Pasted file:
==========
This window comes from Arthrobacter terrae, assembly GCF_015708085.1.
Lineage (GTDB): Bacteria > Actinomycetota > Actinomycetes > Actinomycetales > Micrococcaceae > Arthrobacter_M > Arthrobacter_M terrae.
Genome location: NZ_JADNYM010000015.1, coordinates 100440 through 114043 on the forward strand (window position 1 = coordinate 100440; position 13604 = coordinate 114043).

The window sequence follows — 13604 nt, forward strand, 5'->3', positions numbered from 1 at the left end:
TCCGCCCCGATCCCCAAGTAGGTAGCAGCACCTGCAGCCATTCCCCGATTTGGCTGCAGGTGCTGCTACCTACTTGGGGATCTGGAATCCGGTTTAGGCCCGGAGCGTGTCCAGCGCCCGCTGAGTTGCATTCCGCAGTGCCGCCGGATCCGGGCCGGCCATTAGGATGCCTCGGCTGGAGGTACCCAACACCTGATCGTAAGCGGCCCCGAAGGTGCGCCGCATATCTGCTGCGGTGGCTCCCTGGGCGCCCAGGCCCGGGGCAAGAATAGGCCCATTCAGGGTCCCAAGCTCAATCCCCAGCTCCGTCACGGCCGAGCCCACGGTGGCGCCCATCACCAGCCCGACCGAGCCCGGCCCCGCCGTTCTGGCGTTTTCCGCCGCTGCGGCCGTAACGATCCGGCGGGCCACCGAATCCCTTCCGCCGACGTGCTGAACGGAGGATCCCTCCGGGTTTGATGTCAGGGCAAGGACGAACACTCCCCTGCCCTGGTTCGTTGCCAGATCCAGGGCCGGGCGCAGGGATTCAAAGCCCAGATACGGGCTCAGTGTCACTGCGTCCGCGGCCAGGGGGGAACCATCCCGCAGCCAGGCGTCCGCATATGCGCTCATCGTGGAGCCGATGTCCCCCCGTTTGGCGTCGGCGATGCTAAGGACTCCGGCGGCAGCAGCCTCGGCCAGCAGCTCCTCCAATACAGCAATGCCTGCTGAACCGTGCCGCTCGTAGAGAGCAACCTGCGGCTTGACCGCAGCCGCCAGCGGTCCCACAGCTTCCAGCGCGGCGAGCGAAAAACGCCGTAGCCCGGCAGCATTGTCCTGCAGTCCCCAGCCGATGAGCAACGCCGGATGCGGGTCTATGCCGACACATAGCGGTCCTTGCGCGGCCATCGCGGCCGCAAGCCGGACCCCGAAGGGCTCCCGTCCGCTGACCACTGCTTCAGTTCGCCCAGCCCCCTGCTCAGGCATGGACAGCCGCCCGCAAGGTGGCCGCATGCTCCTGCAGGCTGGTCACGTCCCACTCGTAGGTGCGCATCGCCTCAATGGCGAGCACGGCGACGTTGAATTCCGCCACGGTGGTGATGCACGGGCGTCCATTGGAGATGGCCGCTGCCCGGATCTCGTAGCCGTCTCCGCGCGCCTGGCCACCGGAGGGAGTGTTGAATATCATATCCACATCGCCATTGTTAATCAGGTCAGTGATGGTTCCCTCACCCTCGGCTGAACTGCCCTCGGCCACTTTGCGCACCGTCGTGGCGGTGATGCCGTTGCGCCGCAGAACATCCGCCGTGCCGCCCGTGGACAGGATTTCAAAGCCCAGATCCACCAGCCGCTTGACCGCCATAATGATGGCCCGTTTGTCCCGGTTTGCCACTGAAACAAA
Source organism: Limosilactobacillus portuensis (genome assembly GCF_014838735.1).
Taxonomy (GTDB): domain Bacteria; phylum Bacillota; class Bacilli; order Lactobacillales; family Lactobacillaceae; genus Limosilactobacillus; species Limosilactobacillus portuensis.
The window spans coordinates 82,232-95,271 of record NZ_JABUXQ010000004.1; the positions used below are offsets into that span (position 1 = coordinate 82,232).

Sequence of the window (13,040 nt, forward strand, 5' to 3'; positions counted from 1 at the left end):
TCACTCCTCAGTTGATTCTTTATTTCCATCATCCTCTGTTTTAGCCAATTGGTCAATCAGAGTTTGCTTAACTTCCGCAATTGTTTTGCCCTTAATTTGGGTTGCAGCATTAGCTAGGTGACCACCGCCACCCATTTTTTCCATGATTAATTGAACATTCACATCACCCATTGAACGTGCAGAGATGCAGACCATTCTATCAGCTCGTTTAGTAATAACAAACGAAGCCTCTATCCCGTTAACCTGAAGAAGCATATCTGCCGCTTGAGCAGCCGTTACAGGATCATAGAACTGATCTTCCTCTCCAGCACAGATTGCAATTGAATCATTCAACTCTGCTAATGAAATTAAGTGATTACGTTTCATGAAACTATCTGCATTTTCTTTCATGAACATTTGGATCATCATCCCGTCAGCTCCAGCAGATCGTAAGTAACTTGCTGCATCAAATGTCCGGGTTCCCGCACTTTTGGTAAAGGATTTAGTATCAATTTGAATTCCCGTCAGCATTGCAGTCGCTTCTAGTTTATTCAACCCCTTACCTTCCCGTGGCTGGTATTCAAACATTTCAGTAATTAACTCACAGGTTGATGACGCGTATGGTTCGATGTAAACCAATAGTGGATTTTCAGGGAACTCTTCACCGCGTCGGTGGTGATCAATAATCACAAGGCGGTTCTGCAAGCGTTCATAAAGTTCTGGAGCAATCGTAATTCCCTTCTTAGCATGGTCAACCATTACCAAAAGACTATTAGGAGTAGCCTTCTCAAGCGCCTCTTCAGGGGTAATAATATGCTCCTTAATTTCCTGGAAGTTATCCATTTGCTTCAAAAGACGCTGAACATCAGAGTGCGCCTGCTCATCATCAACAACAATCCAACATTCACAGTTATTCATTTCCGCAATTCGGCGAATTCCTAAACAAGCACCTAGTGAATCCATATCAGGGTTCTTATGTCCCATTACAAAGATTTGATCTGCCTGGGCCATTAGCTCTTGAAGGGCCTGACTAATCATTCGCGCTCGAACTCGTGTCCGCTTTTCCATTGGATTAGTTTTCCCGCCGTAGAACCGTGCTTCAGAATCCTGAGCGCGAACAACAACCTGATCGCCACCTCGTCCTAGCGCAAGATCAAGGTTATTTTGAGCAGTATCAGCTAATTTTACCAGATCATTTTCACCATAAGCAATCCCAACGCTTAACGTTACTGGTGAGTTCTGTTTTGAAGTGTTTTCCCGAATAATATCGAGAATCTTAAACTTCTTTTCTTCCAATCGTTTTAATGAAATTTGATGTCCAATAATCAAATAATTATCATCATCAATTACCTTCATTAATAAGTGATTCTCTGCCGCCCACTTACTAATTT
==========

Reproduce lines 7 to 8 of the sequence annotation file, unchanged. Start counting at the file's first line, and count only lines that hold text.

Taxonomy (GTDB): domain Bacteria; phylum Bacillota; class Bacilli; order Lactobacillales; family Lactobacillaceae; genus Limosilactobacillus; species Limosilactobacillus portuensis.
The window spans coordinates 82,232-95,271 of record NZ_JABUXQ010000004.1; the positions used below are offsets into that span (position 1 = coordinate 82,232).